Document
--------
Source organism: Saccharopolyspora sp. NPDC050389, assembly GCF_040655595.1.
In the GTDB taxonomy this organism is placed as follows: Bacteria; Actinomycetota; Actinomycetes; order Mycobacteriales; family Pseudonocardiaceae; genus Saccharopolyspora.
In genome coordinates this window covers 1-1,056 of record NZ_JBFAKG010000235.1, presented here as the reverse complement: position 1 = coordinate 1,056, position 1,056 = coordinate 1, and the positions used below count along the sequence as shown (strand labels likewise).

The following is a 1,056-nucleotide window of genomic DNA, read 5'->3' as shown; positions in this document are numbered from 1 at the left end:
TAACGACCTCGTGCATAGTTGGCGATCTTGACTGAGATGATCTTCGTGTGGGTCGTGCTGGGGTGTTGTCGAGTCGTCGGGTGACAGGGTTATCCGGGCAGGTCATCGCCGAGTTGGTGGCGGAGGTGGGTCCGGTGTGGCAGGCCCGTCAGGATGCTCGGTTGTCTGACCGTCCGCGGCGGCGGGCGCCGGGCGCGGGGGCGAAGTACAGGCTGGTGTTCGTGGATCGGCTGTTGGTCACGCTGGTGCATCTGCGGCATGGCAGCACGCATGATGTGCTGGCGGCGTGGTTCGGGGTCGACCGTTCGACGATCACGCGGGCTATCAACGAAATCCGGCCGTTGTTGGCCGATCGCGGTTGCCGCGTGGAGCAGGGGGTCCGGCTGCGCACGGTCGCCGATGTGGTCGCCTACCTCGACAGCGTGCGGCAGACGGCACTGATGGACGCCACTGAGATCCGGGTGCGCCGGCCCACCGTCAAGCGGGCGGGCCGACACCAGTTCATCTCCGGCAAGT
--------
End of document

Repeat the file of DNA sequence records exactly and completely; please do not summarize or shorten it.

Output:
Source organism: Saccharopolyspora sp. NPDC050389, assembly GCF_040655595.1.
In the GTDB taxonomy this organism is placed as follows: Bacteria; Actinomycetota; Actinomycetes; order Mycobacteriales; family Pseudonocardiaceae; genus Saccharopolyspora.
In genome coordinates this window covers 1-1,056 of record NZ_JBFAKG010000235.1, presented here as the reverse complement: position 1 = coordinate 1,056, position 1,056 = coordinate 1, and the positions used below count along the sequence as shown (strand labels likewise).

The following is a 1,056-nucleotide window of genomic DNA, read 5'->3' as shown; positions in this document are numbered from 1 at the left end:
TAACGACCTCGTGCATAGTTGGCGATCTTGACTGAGATGATCTTCGTGTGGGTCGTGCTGGGGTGTTGTCGAGTCGTCGGGTGACAGGGTTATCCGGGCAGGTCATCGCCGAGTTGGTGGCGGAGGTGGGTCCGGTGTGGCAGGCCCGTCAGGATGCTCGGTTGTCTGACCGTCCGCGGCGGCGGGCGCCGGGCGCGGGGGCGAAGTACAGGCTGGTGTTCGTGGATCGGCTGTTGGTCACGCTGGTGCATCTGCGGCATGGCAGCACGCATGATGTGCTGGCGGCGTGGTTCGGGGTCGACCGTTCGACGATCACGCGGGCTATCAACGAAATCCGGCCGTTGTTGGCCGATCGCGGTTGCCGCGTGGAGCAGGGGGTCCGGCTGCGCACGGTCGCCGATGTGGTCGCCTACCTCGACAGCGTGCGGCAGACGGCACTGATGGACGCCACTGAGATCCGGGTGCGCCGGCCCACCGTCAAGCGGGCGGGCCGACACCAGTTCATCTCCGGCAAGT